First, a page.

At the time of ‘World War II,’ he started contributing to the New York City daily newspaper ‘PM.’ Working as editorial cartoonist he turned to political cartoons, drawing about 400 cartoons in two years. He was supportive of President Roosevelt's handling of the war.
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In 1942, since he was too old to be drafted into ‘World War II,’ he took up the position of a commander for the Animation Department of the ‘First Motion Picture Unit’ of the ‘United States Army Air Forces.’ He indulged in making animated training films and propaganda posters for ‘Treasury Department’ and the ‘War Production Board.’
After the war ended, he returned to California along with his wife and rekindled his passion for writing children’s books. Some of his works from this time period include ‘If I Ran the Zoo,’ ‘Horton Hears a Who!,’ ‘If I Ran the Circus,’ etc.
In 1953, the musical and fantasy film ‘The 5,000 Fingers of Dr. T’ was released. He wrote the story of the film. During this time, he published a number of illustrated short stories in ‘Redbook’ magazine.
Year 1954 was an important one for Dr. Seuss as it was marked with important milestones. ‘Life’ magazine’s report of illiteracy among school children and their lack of interest to read gave rise to a challenging task for Dr. Seuss as he was instructed to write a book using a list of 250 words that were considered important for first graders to know.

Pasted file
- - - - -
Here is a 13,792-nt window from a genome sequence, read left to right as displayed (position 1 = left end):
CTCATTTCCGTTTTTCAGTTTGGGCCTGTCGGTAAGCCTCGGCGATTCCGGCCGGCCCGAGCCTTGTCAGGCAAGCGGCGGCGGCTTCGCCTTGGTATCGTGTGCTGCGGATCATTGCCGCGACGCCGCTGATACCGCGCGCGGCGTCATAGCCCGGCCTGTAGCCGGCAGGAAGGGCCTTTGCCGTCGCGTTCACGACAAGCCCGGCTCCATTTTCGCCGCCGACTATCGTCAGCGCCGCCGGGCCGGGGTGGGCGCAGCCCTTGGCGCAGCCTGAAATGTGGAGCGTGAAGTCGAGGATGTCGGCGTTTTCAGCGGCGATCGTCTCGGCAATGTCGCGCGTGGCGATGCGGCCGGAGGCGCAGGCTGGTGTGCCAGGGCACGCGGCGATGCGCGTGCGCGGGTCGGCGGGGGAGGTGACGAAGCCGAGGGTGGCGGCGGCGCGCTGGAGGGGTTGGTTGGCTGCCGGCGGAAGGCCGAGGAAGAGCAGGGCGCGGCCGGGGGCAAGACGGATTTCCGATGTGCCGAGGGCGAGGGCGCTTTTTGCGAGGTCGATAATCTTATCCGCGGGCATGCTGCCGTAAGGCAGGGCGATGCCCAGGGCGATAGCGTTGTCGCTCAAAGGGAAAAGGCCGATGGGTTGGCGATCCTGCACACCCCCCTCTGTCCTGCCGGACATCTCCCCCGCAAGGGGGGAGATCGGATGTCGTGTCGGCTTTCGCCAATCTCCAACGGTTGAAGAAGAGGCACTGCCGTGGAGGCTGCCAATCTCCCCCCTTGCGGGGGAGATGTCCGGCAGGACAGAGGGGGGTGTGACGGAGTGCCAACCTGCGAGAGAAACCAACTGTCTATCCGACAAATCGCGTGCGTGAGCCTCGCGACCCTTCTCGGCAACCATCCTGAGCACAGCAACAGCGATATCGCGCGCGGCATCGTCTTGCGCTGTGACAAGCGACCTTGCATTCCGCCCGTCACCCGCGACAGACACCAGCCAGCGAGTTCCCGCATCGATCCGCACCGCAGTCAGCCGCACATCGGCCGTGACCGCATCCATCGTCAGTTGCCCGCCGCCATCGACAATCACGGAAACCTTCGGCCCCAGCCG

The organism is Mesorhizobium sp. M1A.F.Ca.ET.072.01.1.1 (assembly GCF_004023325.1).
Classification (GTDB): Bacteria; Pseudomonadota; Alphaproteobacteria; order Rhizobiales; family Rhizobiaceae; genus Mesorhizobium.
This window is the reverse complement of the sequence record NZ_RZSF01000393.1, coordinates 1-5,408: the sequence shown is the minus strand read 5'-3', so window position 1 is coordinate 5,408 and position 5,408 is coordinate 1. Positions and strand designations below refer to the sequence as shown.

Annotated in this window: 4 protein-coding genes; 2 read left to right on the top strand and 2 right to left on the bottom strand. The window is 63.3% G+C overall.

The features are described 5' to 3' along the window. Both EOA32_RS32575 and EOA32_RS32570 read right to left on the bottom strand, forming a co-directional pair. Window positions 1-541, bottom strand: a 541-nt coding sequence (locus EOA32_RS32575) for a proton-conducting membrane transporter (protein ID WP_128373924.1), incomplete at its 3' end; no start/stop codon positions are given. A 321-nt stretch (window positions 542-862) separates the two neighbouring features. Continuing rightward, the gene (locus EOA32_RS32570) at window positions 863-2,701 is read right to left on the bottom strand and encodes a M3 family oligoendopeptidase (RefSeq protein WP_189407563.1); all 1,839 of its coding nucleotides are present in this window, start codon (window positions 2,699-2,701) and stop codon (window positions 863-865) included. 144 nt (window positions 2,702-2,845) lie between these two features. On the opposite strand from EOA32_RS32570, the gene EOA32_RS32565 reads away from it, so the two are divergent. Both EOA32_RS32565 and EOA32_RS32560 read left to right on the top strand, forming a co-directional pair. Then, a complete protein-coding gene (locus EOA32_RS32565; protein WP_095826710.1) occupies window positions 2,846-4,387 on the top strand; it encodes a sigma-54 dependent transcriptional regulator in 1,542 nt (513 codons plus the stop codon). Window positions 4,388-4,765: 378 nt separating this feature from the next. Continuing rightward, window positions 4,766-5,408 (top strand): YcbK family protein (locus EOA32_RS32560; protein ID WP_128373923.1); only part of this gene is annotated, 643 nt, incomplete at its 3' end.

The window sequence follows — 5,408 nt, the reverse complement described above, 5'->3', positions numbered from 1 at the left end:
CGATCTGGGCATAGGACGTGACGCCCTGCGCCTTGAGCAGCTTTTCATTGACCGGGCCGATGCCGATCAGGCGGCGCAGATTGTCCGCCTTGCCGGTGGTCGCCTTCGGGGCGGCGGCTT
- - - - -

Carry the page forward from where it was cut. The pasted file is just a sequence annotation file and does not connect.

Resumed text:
Not the one to back out of a challenge, he came up with a children’s book titled ‘The Cat in the Hat’ which drew ground-breaking demand. The book was a major success and cemented his position in children’s literature.
Following the breakthrough success of ‘The Cat in the Hat,’ he came up with other books that replicated the success of ‘The Cat in the Hat,’ making him popular all over. Some of these books include ‘Green Eggs and Ham’ and ‘One Fish Two Fish Red Fish Blue Fish.’
Later, he penned numerous books, trying his hand at different styles of writing. ‘How the Grinch Stole Christmas’ was one of his eminent works from this time period. The book was adapted into a comedy film by the same name. It was also adapted into another feature film titled ‘The Grinch.’
Awards & Achievements
For his service in the Army, he was honored with the prestigious ‘Legion of Merit.’
In 1956, he was awarded an honorary doctorate, legitimizing the title in his pen name.
In 1984, he received a special ‘Pulitzer Prize’ for ‘contribution over nearly half a century to the education and enjoyment of America's children and their parents.’
Furthermore, he was the proud recipient of two ‘Academy Awards,’ two ‘Emmy Awards,’ a ‘Peabody Award,’ ‘Lewis Carroll Shelf Award,’ and ‘Laura Ingalls Wilder Medal.’
Personal Life & Legacy
He tied the nuptial knot with his long-time sweetheart Helen Palmer on November 29, 1927. The couple had no children.
On October 23, 1967, Palmer committed suicide, tired of her illness and the emotional turmoil caused by Geisel’s extramarital affair with Audrey Stone Dimond.
Following his wife’s death, he married Audrey Stone Dimond on June 21, 1968. He did not have any children from his marriage with Audrey.
He breathed his last on September 24, 1991, due to oral cancer. His body was cremated and the ashes were scattered.
Several universities, educational institutes, libraries, roads, state gardens, and public places have been named after him to honor his outstanding contribution in the field of English Literature.
He was posthumously inducted into the ‘California Hall of Fame.’ Additionally, he has a star on the ‘Hollywood Walk of Fame’ at the 6500 block of Hollywood Boulevard.